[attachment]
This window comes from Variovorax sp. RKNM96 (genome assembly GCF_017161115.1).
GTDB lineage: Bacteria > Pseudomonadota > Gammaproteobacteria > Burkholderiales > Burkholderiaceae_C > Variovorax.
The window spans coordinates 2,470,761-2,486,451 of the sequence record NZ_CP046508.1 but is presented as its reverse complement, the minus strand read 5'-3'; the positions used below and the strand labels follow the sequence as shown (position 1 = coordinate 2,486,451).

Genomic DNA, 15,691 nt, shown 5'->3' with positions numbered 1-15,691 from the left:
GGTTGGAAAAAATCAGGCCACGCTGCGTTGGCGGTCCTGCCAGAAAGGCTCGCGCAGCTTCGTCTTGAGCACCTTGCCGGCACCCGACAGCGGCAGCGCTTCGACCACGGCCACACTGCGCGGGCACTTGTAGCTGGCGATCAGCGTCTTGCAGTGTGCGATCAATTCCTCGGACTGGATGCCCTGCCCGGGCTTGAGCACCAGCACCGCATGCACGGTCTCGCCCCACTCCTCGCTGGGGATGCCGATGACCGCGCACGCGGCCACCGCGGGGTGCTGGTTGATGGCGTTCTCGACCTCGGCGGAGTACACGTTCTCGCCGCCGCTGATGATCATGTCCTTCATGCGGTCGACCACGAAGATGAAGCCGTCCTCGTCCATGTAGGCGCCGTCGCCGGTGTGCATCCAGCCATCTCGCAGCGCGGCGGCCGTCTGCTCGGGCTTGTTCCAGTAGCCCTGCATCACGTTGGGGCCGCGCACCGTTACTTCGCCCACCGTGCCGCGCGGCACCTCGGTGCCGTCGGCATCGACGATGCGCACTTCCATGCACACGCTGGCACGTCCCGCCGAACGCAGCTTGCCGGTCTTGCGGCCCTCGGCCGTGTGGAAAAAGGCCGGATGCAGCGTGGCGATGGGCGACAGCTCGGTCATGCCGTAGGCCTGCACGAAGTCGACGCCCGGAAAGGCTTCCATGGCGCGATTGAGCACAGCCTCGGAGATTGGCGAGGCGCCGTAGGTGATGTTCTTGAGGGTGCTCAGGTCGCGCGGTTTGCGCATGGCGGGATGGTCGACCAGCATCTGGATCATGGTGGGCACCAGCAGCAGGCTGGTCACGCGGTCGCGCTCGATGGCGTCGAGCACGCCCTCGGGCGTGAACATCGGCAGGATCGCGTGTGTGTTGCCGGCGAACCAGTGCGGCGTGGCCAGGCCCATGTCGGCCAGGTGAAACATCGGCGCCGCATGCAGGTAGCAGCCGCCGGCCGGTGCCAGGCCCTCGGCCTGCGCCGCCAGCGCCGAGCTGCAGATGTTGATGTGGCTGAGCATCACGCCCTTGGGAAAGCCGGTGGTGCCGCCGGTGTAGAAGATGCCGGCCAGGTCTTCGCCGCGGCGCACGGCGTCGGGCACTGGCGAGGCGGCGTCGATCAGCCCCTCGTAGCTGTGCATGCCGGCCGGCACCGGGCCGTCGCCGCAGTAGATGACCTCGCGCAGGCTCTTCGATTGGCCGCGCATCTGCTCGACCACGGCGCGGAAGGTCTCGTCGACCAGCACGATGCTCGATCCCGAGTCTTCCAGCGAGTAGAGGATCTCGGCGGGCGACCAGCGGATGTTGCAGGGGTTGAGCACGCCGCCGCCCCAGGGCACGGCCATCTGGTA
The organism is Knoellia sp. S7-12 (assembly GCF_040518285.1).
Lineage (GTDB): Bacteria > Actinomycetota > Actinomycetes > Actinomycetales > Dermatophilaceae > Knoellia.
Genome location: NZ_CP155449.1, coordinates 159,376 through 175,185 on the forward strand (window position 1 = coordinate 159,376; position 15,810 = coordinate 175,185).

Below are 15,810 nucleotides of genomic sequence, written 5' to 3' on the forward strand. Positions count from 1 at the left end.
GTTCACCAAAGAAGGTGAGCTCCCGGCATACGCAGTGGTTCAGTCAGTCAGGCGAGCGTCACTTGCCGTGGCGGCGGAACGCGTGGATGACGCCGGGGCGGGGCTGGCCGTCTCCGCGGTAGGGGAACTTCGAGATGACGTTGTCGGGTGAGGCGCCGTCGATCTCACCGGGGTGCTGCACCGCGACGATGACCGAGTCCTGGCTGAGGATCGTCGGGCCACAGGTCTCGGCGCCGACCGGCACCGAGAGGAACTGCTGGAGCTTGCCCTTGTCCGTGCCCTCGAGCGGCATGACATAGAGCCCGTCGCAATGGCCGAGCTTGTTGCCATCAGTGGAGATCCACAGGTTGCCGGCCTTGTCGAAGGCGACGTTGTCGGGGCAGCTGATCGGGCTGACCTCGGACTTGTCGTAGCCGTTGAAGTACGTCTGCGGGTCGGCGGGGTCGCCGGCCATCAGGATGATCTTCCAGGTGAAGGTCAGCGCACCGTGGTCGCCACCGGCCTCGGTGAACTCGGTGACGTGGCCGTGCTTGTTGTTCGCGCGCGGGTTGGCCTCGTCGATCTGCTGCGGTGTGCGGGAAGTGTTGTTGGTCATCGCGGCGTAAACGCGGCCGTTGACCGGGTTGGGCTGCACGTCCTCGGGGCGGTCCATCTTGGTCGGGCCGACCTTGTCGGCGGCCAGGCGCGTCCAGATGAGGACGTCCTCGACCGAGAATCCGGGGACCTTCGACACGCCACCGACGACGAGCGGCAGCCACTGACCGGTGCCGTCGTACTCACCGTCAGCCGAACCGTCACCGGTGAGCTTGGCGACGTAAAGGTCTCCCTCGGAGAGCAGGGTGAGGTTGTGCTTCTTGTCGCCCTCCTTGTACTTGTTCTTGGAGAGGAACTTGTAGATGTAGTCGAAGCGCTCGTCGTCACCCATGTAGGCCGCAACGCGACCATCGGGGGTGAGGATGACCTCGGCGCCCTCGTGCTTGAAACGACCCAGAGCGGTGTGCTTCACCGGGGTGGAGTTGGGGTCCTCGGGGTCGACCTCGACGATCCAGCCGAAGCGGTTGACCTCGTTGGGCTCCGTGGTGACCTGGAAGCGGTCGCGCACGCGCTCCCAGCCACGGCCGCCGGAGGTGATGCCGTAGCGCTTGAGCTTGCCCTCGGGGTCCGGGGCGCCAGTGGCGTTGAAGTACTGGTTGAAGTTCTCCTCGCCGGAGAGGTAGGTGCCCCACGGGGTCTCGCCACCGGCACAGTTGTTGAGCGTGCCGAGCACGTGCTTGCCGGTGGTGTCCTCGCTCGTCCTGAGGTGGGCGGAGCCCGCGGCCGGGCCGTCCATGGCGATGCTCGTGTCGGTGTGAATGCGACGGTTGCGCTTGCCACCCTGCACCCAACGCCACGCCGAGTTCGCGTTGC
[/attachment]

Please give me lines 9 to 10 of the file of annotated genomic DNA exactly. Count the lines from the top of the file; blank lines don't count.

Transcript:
Below are 15,810 nucleotides of genomic sequence, written 5' to 3' on the forward strand. Positions count from 1 at the left end.
GTTCACCAAAGAAGGTGAGCTCCCGGCATACGCAGTGGTTCAGTCAGTCAGGCGAGCGTCACTTGCCGTGGCGGCGGAACGCGTGGATGACGCCGGGGCGGGGCTGGCCGTCTCCGCGGTAGGGGAACTTCGAGATGACGTTGTCGGGTGAGGCGCCGTCGATCTCACCGGGGTGCTGCACCGCGACGATGACCGAGTCCTGGCTGAGGATCGTCGGGCCACAGGTCTCGGCGCCGACCGGCACCGAGAGGAACTGCTGGAGCTTGCCCTTGTCCGTGCCCTCGAGCGGCATGACATAGAGCCCGTCGCAATGGCCGAGCTTGTTGCCATCAGTGGAGATCCACAGGTTGCCGGCCTTGTCGAAGGCGACGTTGTCGGGGCAGCTGATCGGGCTGACCTCGGACTTGTCGTAGCCGTTGAAGTACGTCTGCGGGTCGGCGGGGTCGCCGGCCATCAGGATGATCTTCCAGGTGAAGGTCAGCGCACCGTGGTCGCCACCGGCCTCGGTGAACTCGGTGACGTGGCCGTGCTTGTTGTTCGCGCGCGGGTTGGCCTCGTCGATCTGCTGCGGTGTGCGGGAAGTGTTGTTGGTCATCGCGGCGTAAACGCGGCCGTTGACCGGGTTGGGCTGCACGTCCTCGGGGCGGTCCATCTTGGTCGGGCCGACCTTGTCGGCGGCCAGGCGCGTCCAGATGAGGACGTCCTCGACCGAGAATCCGGGGACCTTCGACACGCCACCGACGACGAGCGGCAGCCACTGACCGGTGCCGTCGTACTCACCGTCAGCCGAACCGTCACCGGTGAGCTTGGCGACGTAAAGGTCTCCCTCGGAGAGCAGGGTGAGGTTGTGCTTCTTGTCGCCCTCCTTGTACTTGTTCTTGGAGAGGAACTTGTAGATGTAGTCGAAGCGCTCGTCGTCACCCATGTAGGCCGCAACGCGACCATCGGGGGTGAGGATGACCTCGGCGCCCTCGTGCTTGAAACGACCCAGAGCGGTGTGCTTCACCGGGGTGGAGTTGGGGTCCTCGGGGTCGACCTCGACGATCCAGCCGAAGCGGTTGACCTCGTTGGGCTCCGTGGTGACCTGGAAGCGGTCGCGCACGCGCTCCCAGCCACGGCCGCCGGAGGTGATGCCGTAGCGCTTGAGCTTGCCCTCGGGGTCCGGGGCGCCAGTGGCGTTGAAGTACTGGTTGAAGTTCTCCTCGCCGGAGAGGTAGGTGCCCCACGGGGTCTCGCCACCGGCACAGTTGTTGAGCGTGCCGAGCACGTGCTTGCCGGTGGTGTCCTCGCTCGTCCTGAGGTGGGCGGAGCCCGCGGCCGGGCCGTCCATGGCGATGCTCGTGTCGGTGTGAATGCGACGGTTGCGCTTGCCACCCTGCACCCAACGCCACGCCGAGTTCGCGTTGC